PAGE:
I was wondering if the following could be implemented on Bitcoin or other cryptos, or maybe in the future with additional opcodes.

Suppose Alice wants to send small transactions to others, without the lightning network (because the recipients might not support it). She puts 5 BTC in a special transaction with the following logic:

  1. After 1 month, the funds go back to Alice
  2. Given a list of UTXOs (that Alice controls), if the top of the stack contains two different signatures of the same UTXO, the 5 BTC can go immediately to anyone (and will probably go to the miner).

Now Alice meets Bob to buy some product and sends him a low-fee 0.01 BTC transaction that may take hours or even days to be added to the Blockchain, from one of the UTXOs in the last list. Bob publishes the transaction to all the miners, and they will confirm that the transaction is “insured” by 5 BTC. They may even offer a bounty to anyone that gives them another transaction from the same UTXO.

Bob can let Alice leave with the product, knowing that if she tries to double-spend the 0.1 BTC, she’s risking a loss of 5 BTC. Bob won’t earn anything if Alice decides to do so, but he can assume that she is rational.

One problem could be that Alice is a miner herself, and might try to mine the double-spending transaction herself (without publishing that second transaction to the other miners). We could solve this by saying that the 5 BTC transaction won’t go to the miner that mined it, but to whoever mines the later 100th block. Alice must be a really big miner if she can take the risk that she will also successfully mine that 100th block.

What do you think?

-- edit --

Since modern wallets don't reuse addresses, another solution for the "collateral contract" could be:

  1. After 1 month, the funds go back to Alice
  2. Given a list of addresses (that Alice controls), if this contract is used against a redeem-script that has two different signatures made by a private key of a single address from the list - the 5 BTC can go immediately to anyone (and will probably go to the miner).

It is Alice's responsibility not to publish two transactions that use the same address, or any two pieces of information signed by the same private key - or else, she might lose 5 BTC to some random miner.

For privacy and saving space, instead of the contract containing the entire list of addresses, it can contain a merkel-tree root, and when Alice pays Bob she could also publish the paths from each of the relevant addresses to the root.

The disadvantage is that Alice must be careful not to sign two messages (transactions) with the same private key (that its address is in the contract). Not even to fix anything in the payment to Bob, or to increase fees. She could, however, add some extra payment to Bob, and make it a zero-fee transaction, leaving Bob with the responsibility to attach it to another transaction with whatever fee that he chooses (For example, once a week Bob could consolidate many zero-fee transactions to a single address).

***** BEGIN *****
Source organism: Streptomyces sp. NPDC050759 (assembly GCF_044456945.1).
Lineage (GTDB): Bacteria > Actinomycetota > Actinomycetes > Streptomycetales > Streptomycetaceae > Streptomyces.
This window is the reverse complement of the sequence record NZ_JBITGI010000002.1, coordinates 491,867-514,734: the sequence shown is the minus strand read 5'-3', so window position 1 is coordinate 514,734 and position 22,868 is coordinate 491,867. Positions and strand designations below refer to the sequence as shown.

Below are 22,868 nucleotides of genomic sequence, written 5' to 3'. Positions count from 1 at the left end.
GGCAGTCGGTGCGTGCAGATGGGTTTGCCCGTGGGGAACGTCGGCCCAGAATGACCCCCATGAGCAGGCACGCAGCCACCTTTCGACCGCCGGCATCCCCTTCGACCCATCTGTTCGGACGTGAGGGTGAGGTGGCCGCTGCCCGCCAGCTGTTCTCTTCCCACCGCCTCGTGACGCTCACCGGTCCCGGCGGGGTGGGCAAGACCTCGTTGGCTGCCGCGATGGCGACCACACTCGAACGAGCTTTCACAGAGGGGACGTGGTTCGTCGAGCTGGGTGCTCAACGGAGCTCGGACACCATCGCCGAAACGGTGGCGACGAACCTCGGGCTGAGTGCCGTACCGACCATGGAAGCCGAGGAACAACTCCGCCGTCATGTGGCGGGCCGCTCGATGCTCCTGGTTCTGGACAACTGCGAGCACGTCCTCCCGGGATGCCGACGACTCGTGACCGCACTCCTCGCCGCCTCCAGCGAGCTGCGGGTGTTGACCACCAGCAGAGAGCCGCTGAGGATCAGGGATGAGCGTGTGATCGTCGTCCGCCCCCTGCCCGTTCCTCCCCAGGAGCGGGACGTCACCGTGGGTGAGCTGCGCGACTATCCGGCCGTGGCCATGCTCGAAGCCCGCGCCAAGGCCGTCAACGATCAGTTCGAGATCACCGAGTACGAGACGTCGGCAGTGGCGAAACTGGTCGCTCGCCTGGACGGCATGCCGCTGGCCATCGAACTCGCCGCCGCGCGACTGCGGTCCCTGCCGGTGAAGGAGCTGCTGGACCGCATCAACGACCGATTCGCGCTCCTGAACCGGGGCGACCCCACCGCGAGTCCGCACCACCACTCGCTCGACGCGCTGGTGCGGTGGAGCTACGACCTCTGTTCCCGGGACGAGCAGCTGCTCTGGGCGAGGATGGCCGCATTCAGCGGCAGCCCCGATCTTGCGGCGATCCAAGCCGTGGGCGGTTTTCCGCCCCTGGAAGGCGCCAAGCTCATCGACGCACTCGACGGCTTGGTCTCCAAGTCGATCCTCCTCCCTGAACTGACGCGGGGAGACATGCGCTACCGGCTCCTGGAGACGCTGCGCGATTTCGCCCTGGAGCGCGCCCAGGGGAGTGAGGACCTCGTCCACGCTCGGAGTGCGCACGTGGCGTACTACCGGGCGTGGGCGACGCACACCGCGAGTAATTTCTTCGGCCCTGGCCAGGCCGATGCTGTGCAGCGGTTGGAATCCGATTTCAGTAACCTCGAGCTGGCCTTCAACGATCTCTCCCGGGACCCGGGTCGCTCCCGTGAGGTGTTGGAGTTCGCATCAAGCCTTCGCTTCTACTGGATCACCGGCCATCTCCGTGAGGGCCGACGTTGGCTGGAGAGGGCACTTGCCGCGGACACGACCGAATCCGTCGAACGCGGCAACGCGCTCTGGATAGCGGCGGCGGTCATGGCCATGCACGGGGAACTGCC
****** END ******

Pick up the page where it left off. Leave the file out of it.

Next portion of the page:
-- edit --

A typical use case could be "mid range" transactions. For large transactions, even a $10 fee is insignificant. For small transactions, lightning can be used. But for mid-range transactions, which lightning's inbound capacity problem might disallow, you wouldn't want to pay high fees and you also wouldn't want to wait hours for the transaction to complete.

  • In general I think there are definitely ways to move forward with zero confirmation transactions, especially when you compare to traditional payment fraud. But I don't understand 2 things. " two different signatures of the same UTXO"? and how does the 5btc insure the transaction? you mean like a way to release the 5btc to a miner, if a transaction comes up short because it was double spent?
    – noone392
    Jun 28, 2021 at 13:38
  • Yes, if Alice tries to double spend the 0.01 btc, it will have to publish two different transactions with the same UTXO (assuming she is not a miner herself). Any miner that sees these two signatures could “punish” Alice and claim the 5 BTC to himself.
    – Oren
    Jun 28, 2021 at 14:41
  • 0.01 BTC is quite a lot for zero confirmations (~$340) and why pay a $2 fee for a $340 transaction to be added quickly to the blockchain, if the merchant is ok with receiving the payment in a delay of 48 hours. This could work for ATMs as well.
    – Oren
    Jun 28, 2021 at 14:52
  • 1
    What's the "top of the stack"? Transactions are immutable and don't expire, so Alice will never be able to issue a second transaction spending the same UTXO, i.e. if fees stay high for a long time, Alice is forced to do a CPFP instead of an RBF transaction and just wastes more blockspace.
    – Murch
    Jun 28, 2021 at 17:18
  • 1
    @Oren its probably best to discuss this further in this site's chatroom, comments aren't well-suited to extended discussions chat.stackexchange.com/rooms/8089/mempool
    – chytrik
    Jun 28, 2021 at 22:55


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